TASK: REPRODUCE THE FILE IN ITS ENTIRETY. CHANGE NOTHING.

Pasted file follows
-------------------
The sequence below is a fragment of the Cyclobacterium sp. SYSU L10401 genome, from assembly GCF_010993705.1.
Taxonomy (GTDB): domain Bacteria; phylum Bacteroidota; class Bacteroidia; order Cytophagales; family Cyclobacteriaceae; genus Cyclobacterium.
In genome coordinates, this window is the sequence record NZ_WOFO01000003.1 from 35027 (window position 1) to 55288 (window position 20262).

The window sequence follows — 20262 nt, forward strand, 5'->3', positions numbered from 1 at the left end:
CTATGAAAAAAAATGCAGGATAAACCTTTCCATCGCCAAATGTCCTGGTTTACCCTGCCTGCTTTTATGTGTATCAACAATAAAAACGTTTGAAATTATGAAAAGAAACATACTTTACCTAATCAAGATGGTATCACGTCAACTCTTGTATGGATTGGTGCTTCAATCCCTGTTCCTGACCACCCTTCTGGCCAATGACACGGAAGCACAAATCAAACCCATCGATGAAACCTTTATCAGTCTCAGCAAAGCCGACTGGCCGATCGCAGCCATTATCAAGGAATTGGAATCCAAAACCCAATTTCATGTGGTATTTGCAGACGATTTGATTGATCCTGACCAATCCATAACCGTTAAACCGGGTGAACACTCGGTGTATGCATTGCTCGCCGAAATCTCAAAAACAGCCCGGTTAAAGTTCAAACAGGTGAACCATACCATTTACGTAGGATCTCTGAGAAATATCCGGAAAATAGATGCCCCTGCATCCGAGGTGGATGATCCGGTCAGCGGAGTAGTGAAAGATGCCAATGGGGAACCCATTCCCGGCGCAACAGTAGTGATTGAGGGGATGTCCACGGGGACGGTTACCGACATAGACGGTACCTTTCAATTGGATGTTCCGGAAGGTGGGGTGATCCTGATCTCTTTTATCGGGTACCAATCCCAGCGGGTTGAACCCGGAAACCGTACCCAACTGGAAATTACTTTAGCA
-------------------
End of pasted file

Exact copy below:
The sequence below is a fragment of the Cyclobacterium sp. SYSU L10401 genome, from assembly GCF_010993705.1.
Taxonomy (GTDB): domain Bacteria; phylum Bacteroidota; class Bacteroidia; order Cytophagales; family Cyclobacteriaceae; genus Cyclobacterium.
In genome coordinates, this window is the sequence record NZ_WOFO01000003.1 from 35027 (window position 1) to 55288 (window position 20262).

The window sequence follows — 20262 nt, forward strand, 5'->3', positions numbered from 1 at the left end:
CTATGAAAAAAAATGCAGGATAAACCTTTCCATCGCCAAATGTCCTGGTTTACCCTGCCTGCTTTTATGTGTATCAACAATAAAAACGTTTGAAATTATGAAAAGAAACATACTTTACCTAATCAAGATGGTATCACGTCAACTCTTGTATGGATTGGTGCTTCAATCCCTGTTCCTGACCACCCTTCTGGCCAATGACACGGAAGCACAAATCAAACCCATCGATGAAACCTTTATCAGTCTCAGCAAAGCCGACTGGCCGATCGCAGCCATTATCAAGGAATTGGAATCCAAAACCCAATTTCATGTGGTATTTGCAGACGATTTGATTGATCCTGACCAATCCATAACCGTTAAACCGGGTGAACACTCGGTGTATGCATTGCTCGCCGAAATCTCAAAAACAGCCCGGTTAAAGTTCAAACAGGTGAACCATACCATTTACGTAGGATCTCTGAGAAATATCCGGAAAATAGATGCCCCTGCATCCGAGGTGGATGATCCGGTCAGCGGAGTAGTGAAAGATGCCAATGGGGAACCCATTCCCGGCGCAACAGTAGTGATTGAGGGGATGTCCACGGGGACGGTTACCGACATAGACGGTACCTTTCAATTGGATGTTCCGGAAGGTGGGGTGATCCTGATCTCTTTTATCGGGTACCAATCCCAGCGGGTTGAACCCGGAAACCGTACCCAACTGGAAATTACTTTAGCA